Habitat for Humanity moves up in sluggish housing market
TEXT OF INTERVIEW
Bill Radke: The housing industry has been staggering lately and that has brought a nonprofit into the top rung. Habitat for Humanity is now one of America's top 10 homebuilders. First time that's happened. Marketplace's Janet Babin is with us live. Hi Janet.
Janet Babin: Hey Bill.
Radke: How does Habitat for Humanity rank?
Babin: Well, it ranked eighth in Builder Magazine's Top Ten list of builders, Wall Street Journal reports today. So, number 8 -- not too bad for a Christian nonprofit started some 30 years ago to help low-income families achieve the American dream.
Radke: And how has a charity beat out some of the biggest homebuilders in the country?
Babin: Well new homes just aren't selling in this economy, right. New home sales fell 32 percent in May, the lowest level on record ever. Nicolas Retsinas is Director of the Joint Center for Housing Studies at Harvard University:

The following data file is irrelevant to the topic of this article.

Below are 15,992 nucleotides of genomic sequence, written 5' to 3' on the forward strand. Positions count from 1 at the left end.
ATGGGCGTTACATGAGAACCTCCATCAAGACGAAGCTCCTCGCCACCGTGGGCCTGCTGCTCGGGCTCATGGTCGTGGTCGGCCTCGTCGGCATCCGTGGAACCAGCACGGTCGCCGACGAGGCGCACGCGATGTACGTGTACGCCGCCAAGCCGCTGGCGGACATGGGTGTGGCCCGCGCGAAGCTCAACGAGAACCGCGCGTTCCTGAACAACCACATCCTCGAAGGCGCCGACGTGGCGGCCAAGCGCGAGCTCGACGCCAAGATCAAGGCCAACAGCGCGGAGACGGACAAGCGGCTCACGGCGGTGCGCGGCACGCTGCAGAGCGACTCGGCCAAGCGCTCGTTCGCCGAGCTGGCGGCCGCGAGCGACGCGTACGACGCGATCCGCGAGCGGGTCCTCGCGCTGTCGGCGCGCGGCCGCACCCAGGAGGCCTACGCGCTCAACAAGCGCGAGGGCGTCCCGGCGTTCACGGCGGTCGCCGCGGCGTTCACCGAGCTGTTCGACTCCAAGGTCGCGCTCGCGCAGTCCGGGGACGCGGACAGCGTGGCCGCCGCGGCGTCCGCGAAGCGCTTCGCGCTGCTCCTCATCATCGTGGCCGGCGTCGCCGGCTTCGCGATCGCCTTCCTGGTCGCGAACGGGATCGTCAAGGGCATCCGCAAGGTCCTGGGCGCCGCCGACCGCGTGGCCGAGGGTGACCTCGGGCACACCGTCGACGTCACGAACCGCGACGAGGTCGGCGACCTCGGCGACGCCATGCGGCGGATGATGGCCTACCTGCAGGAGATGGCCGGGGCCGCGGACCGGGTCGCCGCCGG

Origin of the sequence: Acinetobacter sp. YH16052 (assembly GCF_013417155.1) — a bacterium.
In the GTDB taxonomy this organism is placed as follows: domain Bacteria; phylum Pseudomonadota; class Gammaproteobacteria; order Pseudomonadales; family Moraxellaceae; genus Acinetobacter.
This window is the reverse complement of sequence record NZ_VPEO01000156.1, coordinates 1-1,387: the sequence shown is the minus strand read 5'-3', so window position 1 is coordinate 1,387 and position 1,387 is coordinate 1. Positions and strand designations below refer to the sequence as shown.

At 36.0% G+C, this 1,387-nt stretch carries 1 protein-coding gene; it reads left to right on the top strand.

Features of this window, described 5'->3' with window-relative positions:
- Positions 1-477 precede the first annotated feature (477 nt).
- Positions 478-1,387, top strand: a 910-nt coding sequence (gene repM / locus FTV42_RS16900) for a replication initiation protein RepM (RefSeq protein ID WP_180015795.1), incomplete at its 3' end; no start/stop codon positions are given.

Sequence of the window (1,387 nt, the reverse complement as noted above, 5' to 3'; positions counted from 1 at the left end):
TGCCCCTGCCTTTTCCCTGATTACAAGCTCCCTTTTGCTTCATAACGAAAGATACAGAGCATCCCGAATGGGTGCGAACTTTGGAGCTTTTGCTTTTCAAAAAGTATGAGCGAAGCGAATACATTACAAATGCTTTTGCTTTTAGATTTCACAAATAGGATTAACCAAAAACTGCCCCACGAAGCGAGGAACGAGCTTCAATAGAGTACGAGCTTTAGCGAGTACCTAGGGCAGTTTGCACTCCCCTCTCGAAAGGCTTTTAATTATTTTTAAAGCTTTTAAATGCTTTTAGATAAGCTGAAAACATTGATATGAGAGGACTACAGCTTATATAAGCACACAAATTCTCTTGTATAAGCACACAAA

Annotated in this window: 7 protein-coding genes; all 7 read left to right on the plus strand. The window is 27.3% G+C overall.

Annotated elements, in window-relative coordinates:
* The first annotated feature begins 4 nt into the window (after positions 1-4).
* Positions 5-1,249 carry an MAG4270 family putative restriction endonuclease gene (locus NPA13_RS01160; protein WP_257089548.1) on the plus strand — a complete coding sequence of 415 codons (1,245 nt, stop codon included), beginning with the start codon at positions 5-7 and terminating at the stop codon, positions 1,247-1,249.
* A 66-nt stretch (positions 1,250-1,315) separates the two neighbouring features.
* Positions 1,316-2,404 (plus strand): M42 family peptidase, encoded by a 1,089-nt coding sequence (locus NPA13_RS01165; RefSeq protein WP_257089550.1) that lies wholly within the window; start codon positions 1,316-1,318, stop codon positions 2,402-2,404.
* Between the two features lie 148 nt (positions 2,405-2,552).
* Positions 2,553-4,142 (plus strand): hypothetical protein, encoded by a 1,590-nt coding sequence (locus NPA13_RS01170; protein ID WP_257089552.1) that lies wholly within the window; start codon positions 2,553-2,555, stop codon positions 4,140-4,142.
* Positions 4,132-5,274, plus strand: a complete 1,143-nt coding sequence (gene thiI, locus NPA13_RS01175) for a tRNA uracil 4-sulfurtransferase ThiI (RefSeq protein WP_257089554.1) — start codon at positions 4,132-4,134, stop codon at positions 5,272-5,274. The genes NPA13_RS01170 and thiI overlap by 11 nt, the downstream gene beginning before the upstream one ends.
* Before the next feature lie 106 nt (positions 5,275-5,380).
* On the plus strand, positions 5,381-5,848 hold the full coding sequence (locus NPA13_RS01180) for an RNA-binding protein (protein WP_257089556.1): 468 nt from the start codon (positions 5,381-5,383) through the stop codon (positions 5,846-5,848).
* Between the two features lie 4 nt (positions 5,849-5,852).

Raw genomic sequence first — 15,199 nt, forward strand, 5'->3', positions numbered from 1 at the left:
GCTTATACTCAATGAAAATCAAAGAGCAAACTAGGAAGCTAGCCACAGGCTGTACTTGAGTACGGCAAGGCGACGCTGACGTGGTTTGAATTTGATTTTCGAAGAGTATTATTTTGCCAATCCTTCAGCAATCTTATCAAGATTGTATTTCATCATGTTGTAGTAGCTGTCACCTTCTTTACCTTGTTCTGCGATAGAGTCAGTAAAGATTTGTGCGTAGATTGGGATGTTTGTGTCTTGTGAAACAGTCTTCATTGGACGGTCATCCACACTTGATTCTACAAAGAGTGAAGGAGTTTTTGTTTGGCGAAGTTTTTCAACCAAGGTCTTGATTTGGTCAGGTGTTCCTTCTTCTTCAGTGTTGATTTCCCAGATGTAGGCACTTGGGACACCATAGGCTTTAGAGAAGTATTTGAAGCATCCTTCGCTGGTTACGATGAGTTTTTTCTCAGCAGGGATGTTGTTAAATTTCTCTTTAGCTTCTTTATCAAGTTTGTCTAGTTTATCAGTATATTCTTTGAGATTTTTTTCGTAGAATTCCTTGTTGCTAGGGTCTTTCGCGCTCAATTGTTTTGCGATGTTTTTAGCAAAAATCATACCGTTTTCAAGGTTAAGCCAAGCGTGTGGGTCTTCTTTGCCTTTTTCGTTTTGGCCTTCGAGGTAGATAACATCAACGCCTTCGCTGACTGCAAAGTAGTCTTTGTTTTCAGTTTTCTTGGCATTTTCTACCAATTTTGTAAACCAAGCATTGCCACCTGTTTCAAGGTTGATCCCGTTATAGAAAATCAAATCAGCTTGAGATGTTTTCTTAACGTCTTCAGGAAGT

Nicolas Retsinas: In a sense, it's very simple arithmatic: Habitat's numbers keep growing, though slightly, the larger builders numbers keep falling, and as a result, Habitat moves up the list.
Radke: So does this, Janet, mean Habitat for Humanity is now a major player?
Babin: Well, Habitat for Humanity certainly filled a niche that other homebuilders had been ignoring up until now: affordable housing. But Nic Retsinas says that's changing, and that the national builders are beginning to respond to that need with smaller new homes and more affordable options.
Radke: Marketplace's Janet Babin. Janet, thank you.
Babin: Thank you, Bill.